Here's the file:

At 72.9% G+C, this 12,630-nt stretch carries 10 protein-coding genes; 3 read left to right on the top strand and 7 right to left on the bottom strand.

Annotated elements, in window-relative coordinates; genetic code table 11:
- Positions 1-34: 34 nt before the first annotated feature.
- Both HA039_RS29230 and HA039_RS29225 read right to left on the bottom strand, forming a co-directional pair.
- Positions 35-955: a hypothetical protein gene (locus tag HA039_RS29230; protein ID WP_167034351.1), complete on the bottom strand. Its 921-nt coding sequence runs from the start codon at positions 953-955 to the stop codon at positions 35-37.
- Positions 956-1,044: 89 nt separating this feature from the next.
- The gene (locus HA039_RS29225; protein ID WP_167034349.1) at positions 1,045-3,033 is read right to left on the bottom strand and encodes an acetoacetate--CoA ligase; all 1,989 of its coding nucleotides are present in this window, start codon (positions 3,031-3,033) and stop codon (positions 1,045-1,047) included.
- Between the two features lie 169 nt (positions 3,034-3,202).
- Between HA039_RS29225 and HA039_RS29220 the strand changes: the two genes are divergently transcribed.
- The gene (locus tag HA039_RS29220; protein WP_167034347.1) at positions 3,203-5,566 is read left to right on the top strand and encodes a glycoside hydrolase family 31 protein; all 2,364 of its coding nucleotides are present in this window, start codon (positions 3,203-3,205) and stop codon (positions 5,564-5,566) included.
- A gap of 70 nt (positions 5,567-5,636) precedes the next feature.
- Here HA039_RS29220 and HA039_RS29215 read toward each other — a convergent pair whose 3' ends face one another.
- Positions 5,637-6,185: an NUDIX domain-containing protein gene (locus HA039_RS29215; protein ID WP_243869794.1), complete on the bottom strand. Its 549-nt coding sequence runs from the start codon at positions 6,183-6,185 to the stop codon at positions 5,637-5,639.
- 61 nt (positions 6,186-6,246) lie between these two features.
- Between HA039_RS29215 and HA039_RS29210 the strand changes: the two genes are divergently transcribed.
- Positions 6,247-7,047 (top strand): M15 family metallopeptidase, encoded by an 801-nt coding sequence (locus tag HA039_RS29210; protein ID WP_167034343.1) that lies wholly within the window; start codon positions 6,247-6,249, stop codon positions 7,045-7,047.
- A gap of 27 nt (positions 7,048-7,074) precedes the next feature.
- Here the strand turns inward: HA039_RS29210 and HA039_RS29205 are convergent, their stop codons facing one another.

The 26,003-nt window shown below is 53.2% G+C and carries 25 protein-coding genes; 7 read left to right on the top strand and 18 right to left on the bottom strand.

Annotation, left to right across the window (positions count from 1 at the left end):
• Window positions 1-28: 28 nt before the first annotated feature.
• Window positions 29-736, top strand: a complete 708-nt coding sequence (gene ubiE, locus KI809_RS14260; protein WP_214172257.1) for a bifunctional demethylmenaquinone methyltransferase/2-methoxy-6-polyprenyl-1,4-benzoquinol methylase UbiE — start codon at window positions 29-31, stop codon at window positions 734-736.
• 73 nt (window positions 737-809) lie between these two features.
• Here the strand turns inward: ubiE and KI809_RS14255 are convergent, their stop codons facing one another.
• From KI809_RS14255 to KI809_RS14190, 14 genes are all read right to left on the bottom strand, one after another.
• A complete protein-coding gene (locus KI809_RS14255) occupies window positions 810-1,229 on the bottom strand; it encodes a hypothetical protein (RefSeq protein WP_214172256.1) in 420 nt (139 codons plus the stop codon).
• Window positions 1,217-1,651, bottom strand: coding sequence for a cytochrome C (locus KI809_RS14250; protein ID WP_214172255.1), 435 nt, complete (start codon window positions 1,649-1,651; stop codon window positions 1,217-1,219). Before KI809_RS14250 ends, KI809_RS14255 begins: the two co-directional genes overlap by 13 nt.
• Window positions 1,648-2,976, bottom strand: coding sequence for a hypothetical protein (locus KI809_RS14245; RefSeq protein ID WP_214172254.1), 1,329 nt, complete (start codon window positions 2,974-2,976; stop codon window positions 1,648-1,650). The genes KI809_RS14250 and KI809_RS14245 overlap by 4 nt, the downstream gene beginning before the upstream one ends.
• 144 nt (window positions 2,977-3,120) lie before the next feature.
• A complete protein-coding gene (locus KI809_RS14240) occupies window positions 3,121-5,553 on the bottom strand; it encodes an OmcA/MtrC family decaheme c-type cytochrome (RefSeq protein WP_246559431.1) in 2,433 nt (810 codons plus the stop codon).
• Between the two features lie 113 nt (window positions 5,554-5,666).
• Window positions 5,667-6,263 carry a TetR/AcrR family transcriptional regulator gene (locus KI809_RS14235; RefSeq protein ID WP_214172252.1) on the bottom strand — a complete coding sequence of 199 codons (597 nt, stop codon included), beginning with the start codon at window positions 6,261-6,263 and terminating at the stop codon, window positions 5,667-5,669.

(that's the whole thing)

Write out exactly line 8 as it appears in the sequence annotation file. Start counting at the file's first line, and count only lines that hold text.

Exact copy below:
- Between the two features lie 169 nt (positions 3,034-3,202).